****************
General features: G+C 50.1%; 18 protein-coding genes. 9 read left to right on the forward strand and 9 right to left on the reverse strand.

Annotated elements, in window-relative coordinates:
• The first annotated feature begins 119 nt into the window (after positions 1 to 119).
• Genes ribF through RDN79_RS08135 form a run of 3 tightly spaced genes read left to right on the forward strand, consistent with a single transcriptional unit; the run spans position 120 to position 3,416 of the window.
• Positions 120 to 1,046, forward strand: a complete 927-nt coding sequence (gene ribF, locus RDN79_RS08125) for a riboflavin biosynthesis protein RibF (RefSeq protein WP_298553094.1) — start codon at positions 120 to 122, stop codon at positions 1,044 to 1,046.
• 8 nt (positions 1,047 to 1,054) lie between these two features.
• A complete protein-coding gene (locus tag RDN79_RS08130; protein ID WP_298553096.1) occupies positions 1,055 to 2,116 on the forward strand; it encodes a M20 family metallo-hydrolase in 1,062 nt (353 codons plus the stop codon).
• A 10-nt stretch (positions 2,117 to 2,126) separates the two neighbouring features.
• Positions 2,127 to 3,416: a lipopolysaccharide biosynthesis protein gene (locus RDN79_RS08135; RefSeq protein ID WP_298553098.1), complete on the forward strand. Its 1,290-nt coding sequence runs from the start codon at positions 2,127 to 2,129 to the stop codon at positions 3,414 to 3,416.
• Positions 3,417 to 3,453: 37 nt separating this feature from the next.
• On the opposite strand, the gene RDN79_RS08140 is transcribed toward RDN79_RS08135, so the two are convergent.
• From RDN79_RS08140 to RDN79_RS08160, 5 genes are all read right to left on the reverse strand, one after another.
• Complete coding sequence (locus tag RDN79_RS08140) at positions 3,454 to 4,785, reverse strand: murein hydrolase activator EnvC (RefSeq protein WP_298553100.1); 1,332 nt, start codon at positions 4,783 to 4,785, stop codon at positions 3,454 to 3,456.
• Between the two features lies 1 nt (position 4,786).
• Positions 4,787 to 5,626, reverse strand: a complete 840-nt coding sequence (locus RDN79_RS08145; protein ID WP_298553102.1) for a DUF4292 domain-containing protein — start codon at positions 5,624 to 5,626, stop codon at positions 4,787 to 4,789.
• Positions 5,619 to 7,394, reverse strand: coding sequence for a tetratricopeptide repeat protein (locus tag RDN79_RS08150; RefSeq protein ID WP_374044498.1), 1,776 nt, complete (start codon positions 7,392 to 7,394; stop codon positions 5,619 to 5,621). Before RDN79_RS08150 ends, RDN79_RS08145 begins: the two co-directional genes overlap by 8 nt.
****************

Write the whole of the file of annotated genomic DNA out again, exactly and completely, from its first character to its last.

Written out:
General features: G+C 50.1%; 18 protein-coding genes. 9 read left to right on the forward strand and 9 right to left on the reverse strand.

Annotated elements, in window-relative coordinates:
• The first annotated feature begins 119 nt into the window (after positions 1 to 119).
• Genes ribF through RDN79_RS08135 form a run of 3 tightly spaced genes read left to right on the forward strand, consistent with a single transcriptional unit; the run spans position 120 to position 3,416 of the window.
• Positions 120 to 1,046, forward strand: a complete 927-nt coding sequence (gene ribF, locus RDN79_RS08125) for a riboflavin biosynthesis protein RibF (RefSeq protein WP_298553094.1) — start codon at positions 120 to 122, stop codon at positions 1,044 to 1,046.
• 8 nt (positions 1,047 to 1,054) lie between these two features.
• A complete protein-coding gene (locus tag RDN79_RS08130; protein ID WP_298553096.1) occupies positions 1,055 to 2,116 on the forward strand; it encodes a M20 family metallo-hydrolase in 1,062 nt (353 codons plus the stop codon).
• A 10-nt stretch (positions 2,117 to 2,126) separates the two neighbouring features.
• Positions 2,127 to 3,416: a lipopolysaccharide biosynthesis protein gene (locus RDN79_RS08135; RefSeq protein ID WP_298553098.1), complete on the forward strand. Its 1,290-nt coding sequence runs from the start codon at positions 2,127 to 2,129 to the stop codon at positions 3,414 to 3,416.
• Positions 3,417 to 3,453: 37 nt separating this feature from the next.
• On the opposite strand, the gene RDN79_RS08140 is transcribed toward RDN79_RS08135, so the two are convergent.
• From RDN79_RS08140 to RDN79_RS08160, 5 genes are all read right to left on the reverse strand, one after another.
• Complete coding sequence (locus tag RDN79_RS08140) at positions 3,454 to 4,785, reverse strand: murein hydrolase activator EnvC (RefSeq protein WP_298553100.1); 1,332 nt, start codon at positions 4,783 to 4,785, stop codon at positions 3,454 to 3,456.
• Between the two features lies 1 nt (position 4,786).
• Positions 4,787 to 5,626, reverse strand: a complete 840-nt coding sequence (locus RDN79_RS08145; protein ID WP_298553102.1) for a DUF4292 domain-containing protein — start codon at positions 5,624 to 5,626, stop codon at positions 4,787 to 4,789.
• Positions 5,619 to 7,394, reverse strand: coding sequence for a tetratricopeptide repeat protein (locus tag RDN79_RS08150; RefSeq protein ID WP_374044498.1), 1,776 nt, complete (start codon positions 7,392 to 7,394; stop codon positions 5,619 to 5,621). Before RDN79_RS08150 ends, RDN79_RS08145 begins: the two co-directional genes overlap by 8 nt.